I play two services each week at Virginia Theological Seminary. I enjoy this opportunity; there’s always something I learn from each service whether it’s something musical, from the sermon or from the liturgy itself. 

Usually the worship is Holy Eucharist, so I have to be prepared with whomever the Celebrant might be that day, and what his/her own preferences are to how we worship. Some want moments of silence at particular places, others prefer alternate words. Everyone has their own style. In a sense, I must be ready to improvise on the spot. In addition to the roster of professors at the seminary numerous visiting guests/alumni regularly appear to participate in some way in the worship. But, one thing is for certain – I hear LOTS of sermons.

A former professor of mine once told me that there’s an implied “Nevertheless” that occurs between the sermon and the Creed. That is to say, whether the sermon has been good or bad, “NEVERTHELESS, We believe in One God, the Father Almighty…”

It’s easy to be a critic of preaching. It’s especially easy to be a critic when I don’t have to preach myself. The few times I’ve done it, I will admit to having spent an enormous amount of time preparing what to say and how to deliver it. Can you imagine the burden a minister who has no assistant clergy must bear by having to prepare a sermon each week (sometimes two sermons each week), on top of dealing with all of the meetings and pastoral visits that consume his/her time? I admit that most of the time when I’m listening to a sermon, I am hoping to be really impressed and transformed by what I hear (an unrealistic expectation). But, I still vividly recall some of the best sermons I’ve heard and they definitely changed my way of thinking/acting/believing.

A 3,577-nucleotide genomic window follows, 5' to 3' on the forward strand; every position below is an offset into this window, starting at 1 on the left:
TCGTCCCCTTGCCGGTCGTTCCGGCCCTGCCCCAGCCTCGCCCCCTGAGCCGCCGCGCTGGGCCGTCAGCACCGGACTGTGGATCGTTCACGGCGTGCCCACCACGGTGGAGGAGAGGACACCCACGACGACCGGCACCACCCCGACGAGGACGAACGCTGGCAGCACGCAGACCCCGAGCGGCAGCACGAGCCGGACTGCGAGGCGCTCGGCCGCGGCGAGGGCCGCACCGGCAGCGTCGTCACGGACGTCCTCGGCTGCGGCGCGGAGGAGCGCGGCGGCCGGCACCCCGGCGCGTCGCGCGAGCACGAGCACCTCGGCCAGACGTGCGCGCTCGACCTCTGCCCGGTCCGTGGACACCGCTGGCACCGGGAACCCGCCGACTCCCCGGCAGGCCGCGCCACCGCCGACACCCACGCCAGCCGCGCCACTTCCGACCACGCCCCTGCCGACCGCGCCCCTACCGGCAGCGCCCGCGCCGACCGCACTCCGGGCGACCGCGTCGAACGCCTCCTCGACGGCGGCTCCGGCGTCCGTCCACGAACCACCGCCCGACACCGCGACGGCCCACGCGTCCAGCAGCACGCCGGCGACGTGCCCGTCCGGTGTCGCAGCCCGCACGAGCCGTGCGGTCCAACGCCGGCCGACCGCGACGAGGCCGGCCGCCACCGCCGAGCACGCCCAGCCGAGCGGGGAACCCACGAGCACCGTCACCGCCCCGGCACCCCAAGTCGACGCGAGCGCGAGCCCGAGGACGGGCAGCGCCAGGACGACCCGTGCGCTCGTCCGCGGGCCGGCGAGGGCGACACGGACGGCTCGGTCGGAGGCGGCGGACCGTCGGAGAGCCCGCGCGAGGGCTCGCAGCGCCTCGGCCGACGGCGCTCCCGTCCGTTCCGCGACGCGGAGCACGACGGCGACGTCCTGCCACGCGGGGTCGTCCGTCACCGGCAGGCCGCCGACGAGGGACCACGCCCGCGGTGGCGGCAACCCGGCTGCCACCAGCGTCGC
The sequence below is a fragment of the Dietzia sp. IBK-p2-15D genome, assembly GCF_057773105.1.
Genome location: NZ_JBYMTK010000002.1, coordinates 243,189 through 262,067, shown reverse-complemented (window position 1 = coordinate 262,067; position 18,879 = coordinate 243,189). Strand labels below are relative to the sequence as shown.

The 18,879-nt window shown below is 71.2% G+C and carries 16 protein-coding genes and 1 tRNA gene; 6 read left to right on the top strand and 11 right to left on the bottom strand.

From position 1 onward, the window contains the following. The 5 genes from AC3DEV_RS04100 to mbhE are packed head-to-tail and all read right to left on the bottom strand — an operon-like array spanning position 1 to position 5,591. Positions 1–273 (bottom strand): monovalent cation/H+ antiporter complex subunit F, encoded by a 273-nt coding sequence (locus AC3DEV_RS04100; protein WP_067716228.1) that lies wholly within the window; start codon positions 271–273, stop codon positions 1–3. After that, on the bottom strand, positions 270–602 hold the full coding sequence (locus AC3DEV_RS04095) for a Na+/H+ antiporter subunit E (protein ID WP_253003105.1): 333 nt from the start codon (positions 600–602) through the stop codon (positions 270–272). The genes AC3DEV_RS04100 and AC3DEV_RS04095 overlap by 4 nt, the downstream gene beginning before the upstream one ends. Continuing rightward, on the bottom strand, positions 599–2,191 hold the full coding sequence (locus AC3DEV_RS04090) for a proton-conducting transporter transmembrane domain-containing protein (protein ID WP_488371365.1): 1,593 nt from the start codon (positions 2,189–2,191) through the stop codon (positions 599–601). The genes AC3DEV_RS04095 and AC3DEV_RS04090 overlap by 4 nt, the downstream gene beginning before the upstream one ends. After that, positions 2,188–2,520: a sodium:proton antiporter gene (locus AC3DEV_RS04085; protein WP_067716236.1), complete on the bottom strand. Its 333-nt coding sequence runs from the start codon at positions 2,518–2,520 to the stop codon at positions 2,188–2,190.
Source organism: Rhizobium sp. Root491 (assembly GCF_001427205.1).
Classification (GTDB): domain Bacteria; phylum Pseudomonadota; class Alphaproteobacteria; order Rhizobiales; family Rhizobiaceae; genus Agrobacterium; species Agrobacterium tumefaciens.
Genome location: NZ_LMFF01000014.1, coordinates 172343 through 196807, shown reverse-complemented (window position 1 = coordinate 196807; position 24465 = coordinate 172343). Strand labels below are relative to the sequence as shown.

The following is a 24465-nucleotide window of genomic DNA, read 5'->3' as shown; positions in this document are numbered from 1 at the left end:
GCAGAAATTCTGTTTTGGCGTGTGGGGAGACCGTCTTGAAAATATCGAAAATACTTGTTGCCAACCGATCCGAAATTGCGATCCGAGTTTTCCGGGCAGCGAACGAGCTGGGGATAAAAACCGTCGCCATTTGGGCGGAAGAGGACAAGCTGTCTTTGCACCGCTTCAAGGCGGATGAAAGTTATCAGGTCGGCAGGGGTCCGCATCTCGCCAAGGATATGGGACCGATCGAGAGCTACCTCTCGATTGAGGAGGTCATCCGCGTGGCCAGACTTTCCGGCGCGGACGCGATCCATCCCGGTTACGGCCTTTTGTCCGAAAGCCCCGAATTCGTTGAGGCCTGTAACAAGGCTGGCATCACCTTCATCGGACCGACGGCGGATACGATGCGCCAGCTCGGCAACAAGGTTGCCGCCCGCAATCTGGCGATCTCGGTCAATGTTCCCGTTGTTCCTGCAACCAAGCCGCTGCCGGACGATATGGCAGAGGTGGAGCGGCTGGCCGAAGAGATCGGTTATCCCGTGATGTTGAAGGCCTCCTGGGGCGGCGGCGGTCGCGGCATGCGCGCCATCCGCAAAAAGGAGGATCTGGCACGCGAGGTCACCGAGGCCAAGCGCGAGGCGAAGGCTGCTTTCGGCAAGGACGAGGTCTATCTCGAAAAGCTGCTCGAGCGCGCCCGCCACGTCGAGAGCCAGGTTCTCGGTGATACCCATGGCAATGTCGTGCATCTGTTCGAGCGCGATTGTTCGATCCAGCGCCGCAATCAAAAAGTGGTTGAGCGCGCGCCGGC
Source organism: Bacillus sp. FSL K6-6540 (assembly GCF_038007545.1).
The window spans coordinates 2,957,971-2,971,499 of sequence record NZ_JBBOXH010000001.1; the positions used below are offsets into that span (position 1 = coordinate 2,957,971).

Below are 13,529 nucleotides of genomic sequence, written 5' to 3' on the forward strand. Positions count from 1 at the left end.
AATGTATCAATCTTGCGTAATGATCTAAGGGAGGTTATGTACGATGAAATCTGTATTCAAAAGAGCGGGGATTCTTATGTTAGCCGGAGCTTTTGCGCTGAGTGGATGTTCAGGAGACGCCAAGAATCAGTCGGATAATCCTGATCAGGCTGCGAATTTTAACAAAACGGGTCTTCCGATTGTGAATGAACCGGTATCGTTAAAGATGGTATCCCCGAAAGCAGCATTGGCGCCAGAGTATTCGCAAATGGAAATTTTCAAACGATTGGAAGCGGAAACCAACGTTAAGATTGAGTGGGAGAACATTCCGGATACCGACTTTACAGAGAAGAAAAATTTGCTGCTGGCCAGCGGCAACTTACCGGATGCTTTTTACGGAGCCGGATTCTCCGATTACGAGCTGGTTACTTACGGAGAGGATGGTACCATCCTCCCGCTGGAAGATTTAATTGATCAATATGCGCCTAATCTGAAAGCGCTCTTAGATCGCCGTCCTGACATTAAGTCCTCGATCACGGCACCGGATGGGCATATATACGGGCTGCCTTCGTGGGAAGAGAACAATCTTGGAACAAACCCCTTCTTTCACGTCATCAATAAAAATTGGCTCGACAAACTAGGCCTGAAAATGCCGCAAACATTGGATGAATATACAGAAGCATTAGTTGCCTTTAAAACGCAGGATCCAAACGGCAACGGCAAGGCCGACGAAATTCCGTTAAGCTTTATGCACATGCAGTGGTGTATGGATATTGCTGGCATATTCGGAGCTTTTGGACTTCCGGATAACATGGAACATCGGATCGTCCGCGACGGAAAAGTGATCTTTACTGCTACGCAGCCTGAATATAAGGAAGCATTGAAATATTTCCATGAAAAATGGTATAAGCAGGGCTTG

After one very fine sermon, I commented to a former rector of mine how much I appreciated what he had to say. He smiled and said, “Good, because you’ll hear it again in a few years.” And yet I also recall a former colleague who told me that he did not save any of his sermons once he delivered them.

I suppose I’m fascinated by sermons because I appreciate good oratory. I can even appreciate the political speeches by those with whom I strongly disagree. It’s as though we’re being allowed inside access to the speaker’s thought process.

It has been stated that far more people were converted by Charles Wesley’s hymns than by John Wesley’s sermons. I don’t know if that’s true or not. There’s an art form in a sermon. I think good sermons can sometimes even be deconstructed into musical forms (Sonata-Allegro form, the shape of a particular symphony, a Rondo, etc). It’s an art that, as I have grown older, I’ve come to appreciate more and more. Do you recall a favorite sermon you’ve heard? Could you identify what it was specifically that made the sermon so memorable to you?